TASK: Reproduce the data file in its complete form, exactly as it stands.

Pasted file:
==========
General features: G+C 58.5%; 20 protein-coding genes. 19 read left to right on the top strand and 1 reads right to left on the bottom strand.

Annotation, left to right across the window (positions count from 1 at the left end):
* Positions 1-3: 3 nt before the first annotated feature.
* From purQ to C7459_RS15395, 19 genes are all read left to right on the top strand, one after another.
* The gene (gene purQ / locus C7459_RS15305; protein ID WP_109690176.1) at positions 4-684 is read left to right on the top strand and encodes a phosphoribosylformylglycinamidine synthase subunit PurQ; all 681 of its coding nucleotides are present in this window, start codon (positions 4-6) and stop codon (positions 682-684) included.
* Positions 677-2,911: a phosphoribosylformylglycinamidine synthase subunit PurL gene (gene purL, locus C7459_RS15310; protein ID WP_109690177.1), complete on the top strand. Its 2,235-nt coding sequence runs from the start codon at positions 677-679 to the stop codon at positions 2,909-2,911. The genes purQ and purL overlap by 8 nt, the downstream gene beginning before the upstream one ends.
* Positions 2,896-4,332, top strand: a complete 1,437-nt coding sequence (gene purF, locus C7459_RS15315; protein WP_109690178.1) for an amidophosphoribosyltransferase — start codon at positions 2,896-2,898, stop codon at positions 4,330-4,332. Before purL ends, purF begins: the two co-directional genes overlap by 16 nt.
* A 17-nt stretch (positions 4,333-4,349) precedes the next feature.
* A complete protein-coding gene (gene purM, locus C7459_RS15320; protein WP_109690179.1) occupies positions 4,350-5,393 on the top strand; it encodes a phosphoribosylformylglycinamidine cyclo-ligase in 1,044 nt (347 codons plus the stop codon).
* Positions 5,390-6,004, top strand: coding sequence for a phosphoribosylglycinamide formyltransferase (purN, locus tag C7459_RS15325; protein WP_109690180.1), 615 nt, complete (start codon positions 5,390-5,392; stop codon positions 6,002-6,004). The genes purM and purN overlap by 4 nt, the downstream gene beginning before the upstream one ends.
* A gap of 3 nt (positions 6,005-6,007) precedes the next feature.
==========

General features: G+C 58.5%; 20 protein-coding genes. 19 read left to right on the top strand and 1 reads right to left on the bottom strand.

Annotation, left to right across the window (positions count from 1 at the left end):
* Positions 1-3: 3 nt before the first annotated feature.
* From purQ to C7459_RS15395, 19 genes are all read left to right on the top strand, one after another.
* The gene (gene purQ / locus C7459_RS15305; protein ID WP_109690176.1) at positions 4-684 is read left to right on the top strand and encodes a phosphoribosylformylglycinamidine synthase subunit PurQ; all 681 of its coding nucleotides are present in this window, start codon (positions 4-6) and stop codon (positions 682-684) included.
* Positions 677-2,911: a phosphoribosylformylglycinamidine synthase subunit PurL gene (gene purL, locus C7459_RS15310; protein ID WP_109690177.1), complete on the top strand. Its 2,235-nt coding sequence runs from the start codon at positions 677-679 to the stop codon at positions 2,909-2,911. The genes purQ and purL overlap by 8 nt, the downstream gene beginning before the upstream one ends.
* Positions 2,896-4,332, top strand: a complete 1,437-nt coding sequence (gene purF, locus C7459_RS15315; protein WP_109690178.1) for an amidophosphoribosyltransferase — start codon at positions 2,896-2,898, stop codon at positions 4,330-4,332. Before purL ends, purF begins: the two co-directional genes overlap by 16 nt.
* A 17-nt stretch (positions 4,333-4,349) precedes the next feature.
* A complete protein-coding gene (gene purM, locus C7459_RS15320; protein WP_109690179.1) occupies positions 4,350-5,393 on the top strand; it encodes a phosphoribosylformylglycinamidine cyclo-ligase in 1,044 nt (347 codons plus the stop codon).
* Positions 5,390-6,004, top strand: coding sequence for a phosphoribosylglycinamide formyltransferase (purN, locus tag C7459_RS15325; protein WP_109690180.1), 615 nt, complete (start codon positions 5,390-5,392; stop codon positions 6,002-6,004). The genes purM and purN overlap by 4 nt, the downstream gene beginning before the upstream one ends.
* A gap of 3 nt (positions 6,005-6,007) precedes the next feature.